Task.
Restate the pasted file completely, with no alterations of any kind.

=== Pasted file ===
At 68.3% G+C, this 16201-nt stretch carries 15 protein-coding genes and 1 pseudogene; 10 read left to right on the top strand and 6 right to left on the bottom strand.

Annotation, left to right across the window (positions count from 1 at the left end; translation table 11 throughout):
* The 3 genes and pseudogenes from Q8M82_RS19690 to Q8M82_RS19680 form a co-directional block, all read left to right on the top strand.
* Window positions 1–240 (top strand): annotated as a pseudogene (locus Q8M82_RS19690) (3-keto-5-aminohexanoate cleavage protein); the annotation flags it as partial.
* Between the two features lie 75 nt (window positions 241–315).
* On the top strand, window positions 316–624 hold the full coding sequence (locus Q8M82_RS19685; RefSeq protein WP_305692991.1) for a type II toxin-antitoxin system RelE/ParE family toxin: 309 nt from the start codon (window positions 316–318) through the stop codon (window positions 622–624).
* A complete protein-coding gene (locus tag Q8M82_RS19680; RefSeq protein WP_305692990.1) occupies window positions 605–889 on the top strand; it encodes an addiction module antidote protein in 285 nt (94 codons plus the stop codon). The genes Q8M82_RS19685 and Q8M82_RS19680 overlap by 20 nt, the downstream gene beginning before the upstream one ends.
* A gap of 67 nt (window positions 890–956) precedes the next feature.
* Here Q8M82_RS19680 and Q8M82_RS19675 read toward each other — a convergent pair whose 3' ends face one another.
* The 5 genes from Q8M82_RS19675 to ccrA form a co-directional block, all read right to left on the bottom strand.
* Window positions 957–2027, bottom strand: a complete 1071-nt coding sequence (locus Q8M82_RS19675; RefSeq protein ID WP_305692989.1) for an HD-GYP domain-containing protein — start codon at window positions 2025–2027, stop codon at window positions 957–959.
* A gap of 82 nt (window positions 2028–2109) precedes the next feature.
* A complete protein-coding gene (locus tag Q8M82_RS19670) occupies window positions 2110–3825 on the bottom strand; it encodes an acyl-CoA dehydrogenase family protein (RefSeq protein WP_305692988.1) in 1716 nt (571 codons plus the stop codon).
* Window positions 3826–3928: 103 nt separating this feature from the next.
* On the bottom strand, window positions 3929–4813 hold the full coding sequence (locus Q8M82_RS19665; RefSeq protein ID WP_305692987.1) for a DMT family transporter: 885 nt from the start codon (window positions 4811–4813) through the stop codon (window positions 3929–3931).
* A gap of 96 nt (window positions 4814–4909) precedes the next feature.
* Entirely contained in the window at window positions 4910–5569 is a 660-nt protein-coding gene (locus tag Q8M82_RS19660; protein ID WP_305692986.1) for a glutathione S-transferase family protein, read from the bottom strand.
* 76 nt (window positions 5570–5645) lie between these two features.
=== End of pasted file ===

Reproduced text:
At 68.3% G+C, this 16201-nt stretch carries 15 protein-coding genes and 1 pseudogene; 10 read left to right on the top strand and 6 right to left on the bottom strand.

Annotation, left to right across the window (positions count from 1 at the left end; translation table 11 throughout):
* The 3 genes and pseudogenes from Q8M82_RS19690 to Q8M82_RS19680 form a co-directional block, all read left to right on the top strand.
* Window positions 1–240 (top strand): annotated as a pseudogene (locus Q8M82_RS19690) (3-keto-5-aminohexanoate cleavage protein); the annotation flags it as partial.
* Between the two features lie 75 nt (window positions 241–315).
* On the top strand, window positions 316–624 hold the full coding sequence (locus Q8M82_RS19685; RefSeq protein WP_305692991.1) for a type II toxin-antitoxin system RelE/ParE family toxin: 309 nt from the start codon (window positions 316–318) through the stop codon (window positions 622–624).
* A complete protein-coding gene (locus tag Q8M82_RS19680; RefSeq protein WP_305692990.1) occupies window positions 605–889 on the top strand; it encodes an addiction module antidote protein in 285 nt (94 codons plus the stop codon). The genes Q8M82_RS19685 and Q8M82_RS19680 overlap by 20 nt, the downstream gene beginning before the upstream one ends.
* A gap of 67 nt (window positions 890–956) precedes the next feature.
* Here Q8M82_RS19680 and Q8M82_RS19675 read toward each other — a convergent pair whose 3' ends face one another.
* The 5 genes from Q8M82_RS19675 to ccrA form a co-directional block, all read right to left on the bottom strand.
* Window positions 957–2027, bottom strand: a complete 1071-nt coding sequence (locus Q8M82_RS19675; RefSeq protein ID WP_305692989.1) for an HD-GYP domain-containing protein — start codon at window positions 2025–2027, stop codon at window positions 957–959.
* A gap of 82 nt (window positions 2028–2109) precedes the next feature.
* A complete protein-coding gene (locus tag Q8M82_RS19670) occupies window positions 2110–3825 on the bottom strand; it encodes an acyl-CoA dehydrogenase family protein (RefSeq protein WP_305692988.1) in 1716 nt (571 codons plus the stop codon).
* Window positions 3826–3928: 103 nt separating this feature from the next.
* On the bottom strand, window positions 3929–4813 hold the full coding sequence (locus Q8M82_RS19665; RefSeq protein ID WP_305692987.1) for a DMT family transporter: 885 nt from the start codon (window positions 4811–4813) through the stop codon (window positions 3929–3931).
* A gap of 96 nt (window positions 4814–4909) precedes the next feature.
* Entirely contained in the window at window positions 4910–5569 is a 660-nt protein-coding gene (locus tag Q8M82_RS19660; protein ID WP_305692986.1) for a glutathione S-transferase family protein, read from the bottom strand.
* 76 nt (window positions 5570–5645) lie between these two features.